Zimbabwe 'shut down' over economic collapse
Wed, 06 Jul 2016 - The streets of Zimbabwe's main cities are deserted during a nationwide stay away to protest at the lack of jobs and unpaid wages.
The protests were organised through the messaging site WhatsApp but it is not clear which group is behind it. The internet was often unavailable on Wednesday morning but the government has denied blocking it. The BBC's Brian Hungwe in the capital Harare says it is one of the biggest protests in many years. Protesters also set up burning barricades in Harare.


Schoolchildren run past a burning barricade, following a job boycott called via social media platforms, in Harare​

Some of the messages calling for a stay away also urged President Robert Mugabe to step down. The 92 year old has governed the country since independence in 1980. On Twitter, activists have been using the hashtag #ShutDownZimbabwe2016 to mobilise support. Many civil servants have not been paid in more than a month - they went on strike on Tuesday.

On Monday, taxi drivers complaining about police extortion clashed with the security forces in parts of Harare. The economy has also been hit by currency shortages and a severe drought. "I can't go to work when the rest of the country is not going to work," Sybert Marumo, who works for an electrical shop, told the AFP news agency. "Life is tough and we need to show the government that we have been stretched to the limit."

Zimbabwe 'shut down' over economic collapse - BBC News
 

waltky

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Nationwide general strike...

Zimbabweans stay at home in protest against economic hardships
Thursday 7th July, 2016: Zimbabweans stayed at home on Wednesday and foreign banks and most businesses in the capital shut down, in one of the biggest protests against high unemployment, an acute cash shortage and corruption for nearly a decade.
Evan Mawarire, a pastor whose social media movement #ThisFlag organised the "stay-away", demanded that President Robert Mugabe fire corrupt cabinet ministers and scrap plans to introduce local bank notes or face a two-day shut-down next week. Wednesday's protest followed violent clashes between taxi drivers and police on Monday that led to the arrest of 95 people. It also coincided with a strike by doctors, teachers and nurses whose salaries had been delayed. A devastating drought has compounded economic hardships including high joblessness while an acute cash shortage has angered Zimbabwe's citizens.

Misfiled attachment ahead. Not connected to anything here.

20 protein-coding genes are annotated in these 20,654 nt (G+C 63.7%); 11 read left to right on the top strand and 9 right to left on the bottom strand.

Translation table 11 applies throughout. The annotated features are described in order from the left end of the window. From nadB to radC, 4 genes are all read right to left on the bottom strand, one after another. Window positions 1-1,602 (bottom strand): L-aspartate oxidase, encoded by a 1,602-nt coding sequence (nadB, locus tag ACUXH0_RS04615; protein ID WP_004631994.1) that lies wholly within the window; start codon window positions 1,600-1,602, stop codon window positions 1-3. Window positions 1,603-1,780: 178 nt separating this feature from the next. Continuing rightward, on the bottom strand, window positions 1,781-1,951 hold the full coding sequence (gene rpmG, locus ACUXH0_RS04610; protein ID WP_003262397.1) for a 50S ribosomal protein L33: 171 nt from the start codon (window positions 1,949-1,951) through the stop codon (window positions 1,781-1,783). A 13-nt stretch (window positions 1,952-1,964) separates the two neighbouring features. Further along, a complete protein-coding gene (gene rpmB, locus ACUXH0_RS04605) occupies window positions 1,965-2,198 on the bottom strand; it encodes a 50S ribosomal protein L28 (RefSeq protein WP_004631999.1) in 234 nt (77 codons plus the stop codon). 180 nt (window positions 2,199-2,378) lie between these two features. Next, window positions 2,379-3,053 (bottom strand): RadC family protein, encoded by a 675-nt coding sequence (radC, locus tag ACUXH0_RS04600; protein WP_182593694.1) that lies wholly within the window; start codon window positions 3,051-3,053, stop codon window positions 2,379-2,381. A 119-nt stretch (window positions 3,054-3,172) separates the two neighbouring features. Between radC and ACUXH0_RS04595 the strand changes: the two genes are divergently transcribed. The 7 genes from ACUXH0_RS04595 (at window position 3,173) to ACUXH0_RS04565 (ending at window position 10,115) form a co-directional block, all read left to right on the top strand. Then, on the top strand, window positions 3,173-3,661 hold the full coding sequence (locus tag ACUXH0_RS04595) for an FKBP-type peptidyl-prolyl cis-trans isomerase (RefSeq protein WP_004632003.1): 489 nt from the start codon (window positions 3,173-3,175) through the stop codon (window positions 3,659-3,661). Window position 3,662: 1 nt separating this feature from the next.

In a story quoting John Mangudya, the governor of Zimbabwe's central bank, the Financial Times reported on Wednesday that the African Export-Import Bank was arranging a seven-year loan of US$986 million so Zimbabwe could pay back arrears to the World Bank. The FT quoted Mangudya as saying Zimbabwe hoped to pay off its arrears before the September board meetings of the International Monetary Fund and the African Development Bank, paving the way for IMF assistance to alleviate its cash crunch. Afreximbank and IMF officials could not immediately be reached for comment.

CAMPAIGN ATTRACTS THOUSANDS

The 39-year-old Mawarire started the #ThisFlag campaign in April to protest against corruption, injustice and poverty. The campaign has attracted thousands of followers who have been speaking out against government excesses. Wednesday's protest was organised via Twitter, Facebook and WhatsApp. Mawarire's campaign includes a series of demands: for Mugabe to fire and prosecute "known" corrupt ministers, for government salaries to be paid on time and for police to remove roadblocks which most people say are posts for bribe taking officers. "The ball is in your court," Mawarire said on his Facebook page. We are ready to close down again and this time we will add another day, Wednesday and Thursday. We are not playing and we ask you to take us seriously." Mugabe's spokesman, George Charamba, was not available to comment.

State telecoms regulator POTRAZ said in a statement it would arrest people sending "subversive" messages that cause unrest. Mugabe, who has held power since Zimbabwe gained independence from Britain in 1980, was attending a scheduled meeting on Wednesday of his party ZANU-PF's politburo, the party's top executive organ. Party spokesman Simon Khaya-Moyo declined to say whether ZANU-PF would discuss the protests. In the volatile township of Mufakose, to the west of Harare, hundreds of youths barricaded roads to keep people from going to work, Reuters witnesses said. More than 40 people were arrested across Zimbabwe for blocking roads and disturbing the peace, said Charity Charamba, a police spokeswoman. Among them was a Belgian tourist held in the resort town of Victoria for unlawful protests, she said, correcting her earlier statement that an Australian had been detained.